Just as Lawrence delves deeply into the realm of women and femininity, he also provides us with a sneak peek into men's heads. (Read on with interest, ladies.) Sons and Lovers tells us a lot about the kinds of ideas that float through guy's masculine brains—or, at least, the kinds that did back in early-20th-century Britain. Just as there are many different versions of femininity, there are many different versions of masculinity in this book. On the one hand, you have the abusive, alcoholic father, Walter Morel. On the other hand, you have the sensitive artist, Paul. But just as the women in this book are held back by their gender roles, the men are often victims of societal expectations.
Questions About Men and Masculinity
What specific problems does Paul face as a sensitive little boy in this novel? How do his culture's expectations of masculinity influence his young life?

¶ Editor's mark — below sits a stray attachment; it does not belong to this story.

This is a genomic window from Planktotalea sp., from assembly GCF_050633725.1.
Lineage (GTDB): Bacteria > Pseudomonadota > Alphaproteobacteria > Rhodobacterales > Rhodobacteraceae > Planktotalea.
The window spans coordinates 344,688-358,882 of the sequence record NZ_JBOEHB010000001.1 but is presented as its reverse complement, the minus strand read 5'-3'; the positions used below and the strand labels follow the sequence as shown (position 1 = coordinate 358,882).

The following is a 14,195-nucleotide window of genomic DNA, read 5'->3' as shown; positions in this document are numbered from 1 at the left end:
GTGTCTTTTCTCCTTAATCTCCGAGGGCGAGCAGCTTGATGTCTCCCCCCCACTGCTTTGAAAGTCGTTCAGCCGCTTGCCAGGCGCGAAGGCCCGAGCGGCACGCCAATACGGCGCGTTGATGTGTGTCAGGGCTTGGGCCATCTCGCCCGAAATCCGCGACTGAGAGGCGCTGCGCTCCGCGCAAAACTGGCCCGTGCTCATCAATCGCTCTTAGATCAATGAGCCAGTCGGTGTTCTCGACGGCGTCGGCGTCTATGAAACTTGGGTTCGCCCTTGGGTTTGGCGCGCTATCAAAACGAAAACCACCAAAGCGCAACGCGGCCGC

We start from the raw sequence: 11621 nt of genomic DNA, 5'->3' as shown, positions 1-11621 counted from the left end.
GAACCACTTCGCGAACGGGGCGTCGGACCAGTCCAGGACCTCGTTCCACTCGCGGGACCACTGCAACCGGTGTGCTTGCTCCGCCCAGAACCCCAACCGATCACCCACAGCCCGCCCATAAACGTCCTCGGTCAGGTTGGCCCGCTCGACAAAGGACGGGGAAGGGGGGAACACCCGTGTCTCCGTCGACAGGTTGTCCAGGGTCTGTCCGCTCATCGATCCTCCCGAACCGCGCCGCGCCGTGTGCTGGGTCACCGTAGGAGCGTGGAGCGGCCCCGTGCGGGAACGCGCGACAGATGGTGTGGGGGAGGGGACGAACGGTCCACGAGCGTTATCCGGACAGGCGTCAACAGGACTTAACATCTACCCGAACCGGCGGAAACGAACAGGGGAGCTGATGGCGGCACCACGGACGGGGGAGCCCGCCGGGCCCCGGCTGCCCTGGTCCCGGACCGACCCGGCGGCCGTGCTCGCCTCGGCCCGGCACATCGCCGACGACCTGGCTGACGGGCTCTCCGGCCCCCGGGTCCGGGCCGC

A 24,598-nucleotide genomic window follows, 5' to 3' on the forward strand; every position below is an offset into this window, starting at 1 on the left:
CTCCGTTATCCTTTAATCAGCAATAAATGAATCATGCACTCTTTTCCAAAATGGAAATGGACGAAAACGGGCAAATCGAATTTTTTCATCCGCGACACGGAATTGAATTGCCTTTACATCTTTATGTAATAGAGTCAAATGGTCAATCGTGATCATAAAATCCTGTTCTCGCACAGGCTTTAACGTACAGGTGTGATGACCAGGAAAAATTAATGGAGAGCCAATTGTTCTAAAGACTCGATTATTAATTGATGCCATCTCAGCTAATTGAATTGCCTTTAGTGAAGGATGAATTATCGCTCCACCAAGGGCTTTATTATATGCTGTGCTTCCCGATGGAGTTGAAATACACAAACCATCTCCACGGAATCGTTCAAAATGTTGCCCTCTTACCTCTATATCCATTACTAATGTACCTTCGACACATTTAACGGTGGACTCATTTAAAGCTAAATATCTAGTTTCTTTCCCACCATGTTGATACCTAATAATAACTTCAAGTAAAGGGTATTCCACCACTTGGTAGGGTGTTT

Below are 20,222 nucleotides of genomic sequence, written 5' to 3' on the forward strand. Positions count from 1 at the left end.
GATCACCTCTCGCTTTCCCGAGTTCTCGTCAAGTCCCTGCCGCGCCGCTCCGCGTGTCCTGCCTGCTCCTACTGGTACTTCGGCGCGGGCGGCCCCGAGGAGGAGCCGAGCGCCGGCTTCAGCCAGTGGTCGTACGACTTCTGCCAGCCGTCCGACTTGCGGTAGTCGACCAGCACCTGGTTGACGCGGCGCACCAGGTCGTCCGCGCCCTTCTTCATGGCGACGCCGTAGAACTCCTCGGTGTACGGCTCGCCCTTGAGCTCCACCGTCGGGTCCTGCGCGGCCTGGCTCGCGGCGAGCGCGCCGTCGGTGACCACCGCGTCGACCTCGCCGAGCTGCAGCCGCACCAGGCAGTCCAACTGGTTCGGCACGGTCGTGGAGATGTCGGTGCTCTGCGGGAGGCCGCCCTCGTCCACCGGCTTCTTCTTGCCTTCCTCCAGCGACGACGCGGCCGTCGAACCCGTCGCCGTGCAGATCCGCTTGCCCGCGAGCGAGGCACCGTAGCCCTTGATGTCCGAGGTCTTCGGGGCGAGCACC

How is Paul's failure to be with Miriam connected to or not connected to his masculine sense of pride?
Do you think that Paul wants to sexually "conquer" Clara Dawes specifically because she's a feminist? Why or why not? What's D.H. Lawrence's view on all of this, do you think?
Chew on This
In Sons and Lovers, Lawrence uses Paul and Miriam's failed relationship to point to basic failures in traditional gender roles.
The various models of masculinity and femininity in Sons and Lovers suggest that gender arises more from social training than from biology.